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CuriousParker

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If they're going to continue to crib from the classic series in order to tell stories in the reboot universe, I really hope they consider doing an update of "Balance of Terror."

It's a nearly 50-year-old hour of television that I've seen multiple times, and it still brings me to the edge of my seat.  People remember "The City of the Edge of Forever" as being the absolute best of TOS, but not for me.

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A cultural touchstone like this series gets mentioned and referenced a lot. 

 

So Mark Oshiro has finally begun his biggest TV watching project (he's at the middle of the beginning of his biggest reading project: all of the Discworld novels); Star Trek.  For those unaware, Mark came to prominence on the web with his scathing reviews of the Twilight books, and has built his reputation by posting his reactions to popular series of books and TV as he encounters them for the first time.  This includes the Harry Potter novels, Lord of the Rings, pretty much all of the Whedon-verse, the West Wing (which he just finished), and Supernatural (he's near the end of season 4, and will continue to play catch-up on that).  And very shortly, he'll watching Farscape for the first time.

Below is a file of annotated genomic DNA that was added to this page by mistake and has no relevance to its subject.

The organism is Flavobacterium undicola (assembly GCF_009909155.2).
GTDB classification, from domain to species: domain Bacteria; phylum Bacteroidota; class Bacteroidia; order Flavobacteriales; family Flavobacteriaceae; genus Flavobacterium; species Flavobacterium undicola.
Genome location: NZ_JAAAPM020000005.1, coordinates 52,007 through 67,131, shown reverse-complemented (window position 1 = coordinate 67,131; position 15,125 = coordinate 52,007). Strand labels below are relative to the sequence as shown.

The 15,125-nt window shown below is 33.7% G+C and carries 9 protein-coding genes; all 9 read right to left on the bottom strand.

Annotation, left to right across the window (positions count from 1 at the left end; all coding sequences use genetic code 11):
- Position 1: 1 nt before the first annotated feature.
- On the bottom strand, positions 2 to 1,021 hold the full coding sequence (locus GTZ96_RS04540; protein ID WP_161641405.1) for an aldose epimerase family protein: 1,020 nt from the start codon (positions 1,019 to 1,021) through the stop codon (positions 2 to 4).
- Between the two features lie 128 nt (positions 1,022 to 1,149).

But right now he's starting on his own Star Trek.  And given the fact that Trek is a pop-cultural juggernaut, he's going in with surprisingly little fore-knowledge.  Like he knows who George Takei is and that he plays Sulu, but he doesn't know what Sulu is all about.  And he's aware of the slash, but not how it got started.

 

Mark'll be blogging about 2 or 3 episodes per week, and if someone has sponsored it, he publishes a video of himself watching the episode for the post.  Those are normally only available to see with a paid subscription, but the video for Man Trap will be available for free until he publishes the first episode of Season 2.